The Auditor-General’s Report and Debt Management: Anwar vs Najib

The Auditor-General’s Report and Debt Management: Anwar vs Najib

By William Leong Jee Keen, Member of Parliament, Selayang

In collaboration with

Political Studies for Change (KPRU – Kajian Politik untuk Perubahan), a local research institute as well as a political think tank.

25 October 2011

Persistent fiscal deficits! That’s the best description of the Federal Government’s fiscal position which had been governed by Barisan Nasional (BN) over past few decades except a brief period of federal budget surplus from 1993 to 1997 when Anwar Ibrahim was the Finance Minister. This year’s much-delayed Auditor-General’s Report again revealed wasteful spending by government departments as well as weaknesses of governance which have contributed to the Federal Government’s embedded deficit and debt problems. The report’s specific remark on rising trend of public debt which is approaching alarming level is a serious issue. Due attention shall be given to the questionable debt management capability by the BN Government.

Fiscal deficit is not always bad. However, persistent fiscal deficits even when economy is growing – meaning there’s a serious lack of fiscal discipline – would weaken a government’s position to meet its debt obligation later on, especially in time of recession. And when this happens, that means the future generation will be burdened with ballooning public debt.

Mathematically, drafting a national budget very much depends on a country’s economic growth projection over next year and thus its nominal value of Gross Domestic Product (GDP). A robust growth will mean higher GDP and higher revenue as tax and other revenues go up. That will provide a smaller value of budget deficit forecast and of course a smaller percentage of public debt.

However, when economic growth projection is over-optimistic or when economy is slowing down, that will mean smaller-than-anticipated tax and other revenues, hence, the actual nominal value of GDP is smaller, driving the shortfall higher. That will provide a bigger value of budget deficit and thus a higher percentage of public debt.

The world economy is on a downward spiral. As one of the most open economies and very dependent on international trade, various growth projection of Malaysia for next year is significantly lower despite Prime Minister Najib Razak’s over-optimistic growth forecast of 5.0 to 6.0 percent and budget deficit forecast of 4.7 percent for 2012 in his proposed RM232.833 billion Budget 2012 tabled on the 7th of October, 2012.

Most research houses have lowered their 2012 growth projections for Malaysia despite Najib’s optimism in his 2012 Budget proposals, which critics have said is primed for the imminent 13th General Election. Against this background, the Malaysian Institute of Economic Research (MIER) downgrades 2011 GDP growth rate to 4.6 percent year-on-year. For 2012, MIER revises the GDP growth forecast to 5.0 percent.[1] According to the RHB Research Institute, Malaysia’s economic growth could slow to just 3.6 percent next year from a projected 4.3 percent this year due to the increasing risk of a double dip global recession.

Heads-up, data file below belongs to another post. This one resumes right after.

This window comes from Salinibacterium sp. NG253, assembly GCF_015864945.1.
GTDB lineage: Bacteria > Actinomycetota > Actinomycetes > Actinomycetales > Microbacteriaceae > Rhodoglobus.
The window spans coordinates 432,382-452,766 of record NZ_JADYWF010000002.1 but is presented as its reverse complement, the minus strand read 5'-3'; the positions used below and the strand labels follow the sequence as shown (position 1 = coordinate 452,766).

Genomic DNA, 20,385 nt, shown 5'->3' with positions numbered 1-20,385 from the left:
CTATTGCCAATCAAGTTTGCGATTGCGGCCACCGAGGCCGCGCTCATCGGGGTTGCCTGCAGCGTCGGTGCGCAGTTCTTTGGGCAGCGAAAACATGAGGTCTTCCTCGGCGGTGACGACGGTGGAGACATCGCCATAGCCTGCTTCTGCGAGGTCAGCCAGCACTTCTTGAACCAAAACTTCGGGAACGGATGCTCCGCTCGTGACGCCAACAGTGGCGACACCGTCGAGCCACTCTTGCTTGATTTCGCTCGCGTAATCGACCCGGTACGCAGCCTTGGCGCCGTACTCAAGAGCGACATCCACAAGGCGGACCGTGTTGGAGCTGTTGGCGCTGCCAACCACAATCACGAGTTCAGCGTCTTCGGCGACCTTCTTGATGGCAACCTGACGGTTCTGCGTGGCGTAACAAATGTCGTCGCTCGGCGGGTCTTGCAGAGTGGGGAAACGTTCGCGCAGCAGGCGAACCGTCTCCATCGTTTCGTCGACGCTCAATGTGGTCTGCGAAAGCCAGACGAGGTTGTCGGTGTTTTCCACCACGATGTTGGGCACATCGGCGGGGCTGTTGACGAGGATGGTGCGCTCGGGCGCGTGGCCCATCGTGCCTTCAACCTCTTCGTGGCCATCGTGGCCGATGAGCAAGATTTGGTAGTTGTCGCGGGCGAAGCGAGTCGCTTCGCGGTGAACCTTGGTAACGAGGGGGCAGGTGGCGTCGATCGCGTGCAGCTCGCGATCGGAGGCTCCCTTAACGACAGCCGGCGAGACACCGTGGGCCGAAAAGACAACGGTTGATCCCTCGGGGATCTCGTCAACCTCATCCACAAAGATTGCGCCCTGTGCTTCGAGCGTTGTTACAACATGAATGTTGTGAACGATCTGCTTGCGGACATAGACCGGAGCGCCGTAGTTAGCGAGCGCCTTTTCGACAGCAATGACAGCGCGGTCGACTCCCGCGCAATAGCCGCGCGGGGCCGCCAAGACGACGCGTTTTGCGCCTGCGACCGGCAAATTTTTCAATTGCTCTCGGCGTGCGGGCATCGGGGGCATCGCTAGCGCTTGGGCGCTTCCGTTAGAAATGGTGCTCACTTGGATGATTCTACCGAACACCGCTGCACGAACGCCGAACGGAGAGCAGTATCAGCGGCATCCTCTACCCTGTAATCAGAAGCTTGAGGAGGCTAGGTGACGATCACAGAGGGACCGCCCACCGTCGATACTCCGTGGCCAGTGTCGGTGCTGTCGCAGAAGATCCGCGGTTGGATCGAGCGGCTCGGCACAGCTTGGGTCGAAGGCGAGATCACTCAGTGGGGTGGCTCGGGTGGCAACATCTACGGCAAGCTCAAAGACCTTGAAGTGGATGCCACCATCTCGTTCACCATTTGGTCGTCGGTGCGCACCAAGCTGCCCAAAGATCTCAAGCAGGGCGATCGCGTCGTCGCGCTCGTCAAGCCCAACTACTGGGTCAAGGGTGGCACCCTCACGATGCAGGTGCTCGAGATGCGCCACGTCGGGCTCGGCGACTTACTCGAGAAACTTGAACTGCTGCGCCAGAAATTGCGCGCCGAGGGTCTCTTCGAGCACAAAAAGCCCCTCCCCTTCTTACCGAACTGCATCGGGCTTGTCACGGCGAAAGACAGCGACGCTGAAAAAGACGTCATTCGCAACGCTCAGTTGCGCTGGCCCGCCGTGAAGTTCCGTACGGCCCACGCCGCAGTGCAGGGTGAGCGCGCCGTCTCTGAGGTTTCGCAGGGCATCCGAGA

Given the projections and path we are currently on, that means even higher deficits than we have now. Worse than the worst, if we go into a recession, we will see record-level deficits and public debts. By that time, as the government’s debt obligations are mathematically impossible to resolve, the rakyat will then wake up one morning to the reality that they are a lot poorer than they thought.

According to the 2010 Auditor-General’s Report released on 24 October 2011, Malaysia’s public debt rose by 12.3 percent or RM44.72 billion to RM407.11 billion last year compared to RM362.39 billion in 2009. The Auditor-General said in the report that the government owed 53.1 percent of GDP, slightly down from 53.3 per cent last year. That’s the second consecutive year the Federal Government debt to GDP ratio surpassing the 50 percent level.

By referring to the following chart provided in the 2010 Auditor-General’s Report, public debt from domestic sources rose by RM41.76 billion to RM390.36 billion while external debt rose to RM16.75 billion, up RM2.96 billion.

Sources: 2010 Auditor General’s Report.

It is in this context that I shall try to argue that, fiscal discipline and prudent debt management of the government of the day should be taken seriously as the most basic and important elements of good governance. In the following chart, Federal Government deficits figure compiled by a local research institute as well as a political think tank Political Studies for Change (KPRU – Kajian Politik untuk Perubahan) has shown that, there’s a serious lack of fiscal discipline in the Federal Government under the administration of then Finance Minister Mahathir Mohamad, later Abdullah Ahmad Badawi and now Najib Razak.

It is worth noting that the country has been in deficit for 14 consecutive years, and this is set to continue in 2012. This trend started in 1998 in the aftermath of the Asian financial crisis, which coincided with the sacking of Anwar, the Finance Minister and Deputy Prime Minister at that time.

In fact, ever since Anwar was appointed Deputy Prime Minister in 1993, the country’s budget had been in surplus every year until his sacking. After being appointed Finance Minister in 1991, Anwar turned the budget deficit into surplus in two years’ time, which was no mean feat as the country’s account had been in deficit for more than 20 years before his helming of the treasury[2].